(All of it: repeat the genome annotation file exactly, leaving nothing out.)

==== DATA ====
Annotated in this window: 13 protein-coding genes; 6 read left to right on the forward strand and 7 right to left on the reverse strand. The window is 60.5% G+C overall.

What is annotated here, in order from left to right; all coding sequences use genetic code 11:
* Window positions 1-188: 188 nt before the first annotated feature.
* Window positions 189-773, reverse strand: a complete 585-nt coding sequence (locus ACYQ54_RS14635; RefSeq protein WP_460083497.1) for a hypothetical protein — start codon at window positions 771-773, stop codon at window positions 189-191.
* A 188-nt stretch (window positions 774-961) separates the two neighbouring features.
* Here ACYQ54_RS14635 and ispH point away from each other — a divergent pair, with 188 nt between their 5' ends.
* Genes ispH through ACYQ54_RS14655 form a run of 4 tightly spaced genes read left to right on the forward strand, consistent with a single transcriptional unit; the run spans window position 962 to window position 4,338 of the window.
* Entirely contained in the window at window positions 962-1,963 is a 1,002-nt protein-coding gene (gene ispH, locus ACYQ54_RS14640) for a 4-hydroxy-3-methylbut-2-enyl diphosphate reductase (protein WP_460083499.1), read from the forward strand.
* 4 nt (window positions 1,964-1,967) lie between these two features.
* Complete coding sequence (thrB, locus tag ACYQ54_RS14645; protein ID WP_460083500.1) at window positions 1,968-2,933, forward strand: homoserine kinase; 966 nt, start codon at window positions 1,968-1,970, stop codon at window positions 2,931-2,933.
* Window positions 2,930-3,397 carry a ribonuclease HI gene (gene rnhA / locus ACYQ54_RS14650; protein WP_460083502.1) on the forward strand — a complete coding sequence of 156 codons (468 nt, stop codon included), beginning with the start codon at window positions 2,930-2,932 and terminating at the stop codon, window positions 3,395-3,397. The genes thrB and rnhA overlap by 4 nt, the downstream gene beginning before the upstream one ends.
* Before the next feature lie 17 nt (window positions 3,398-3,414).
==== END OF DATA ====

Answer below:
Annotated in this window: 13 protein-coding genes; 6 read left to right on the forward strand and 7 right to left on the reverse strand. The window is 60.5% G+C overall.

What is annotated here, in order from left to right; all coding sequences use genetic code 11:
* Window positions 1-188: 188 nt before the first annotated feature.
* Window positions 189-773, reverse strand: a complete 585-nt coding sequence (locus ACYQ54_RS14635; RefSeq protein WP_460083497.1) for a hypothetical protein — start codon at window positions 771-773, stop codon at window positions 189-191.
* A 188-nt stretch (window positions 774-961) separates the two neighbouring features.
* Here ACYQ54_RS14635 and ispH point away from each other — a divergent pair, with 188 nt between their 5' ends.
* Genes ispH through ACYQ54_RS14655 form a run of 4 tightly spaced genes read left to right on the forward strand, consistent with a single transcriptional unit; the run spans window position 962 to window position 4,338 of the window.
* Entirely contained in the window at window positions 962-1,963 is a 1,002-nt protein-coding gene (gene ispH, locus ACYQ54_RS14640) for a 4-hydroxy-3-methylbut-2-enyl diphosphate reductase (protein WP_460083499.1), read from the forward strand.
* 4 nt (window positions 1,964-1,967) lie between these two features.
* Complete coding sequence (thrB, locus tag ACYQ54_RS14645; protein ID WP_460083500.1) at window positions 1,968-2,933, forward strand: homoserine kinase; 966 nt, start codon at window positions 1,968-1,970, stop codon at window positions 2,931-2,933.
* Window positions 2,930-3,397 carry a ribonuclease HI gene (gene rnhA / locus ACYQ54_RS14650; protein WP_460083502.1) on the forward strand — a complete coding sequence of 156 codons (468 nt, stop codon included), beginning with the start codon at window positions 2,930-2,932 and terminating at the stop codon, window positions 3,395-3,397. The genes thrB and rnhA overlap by 4 nt, the downstream gene beginning before the upstream one ends.
* Before the next feature lie 17 nt (window positions 3,398-3,414).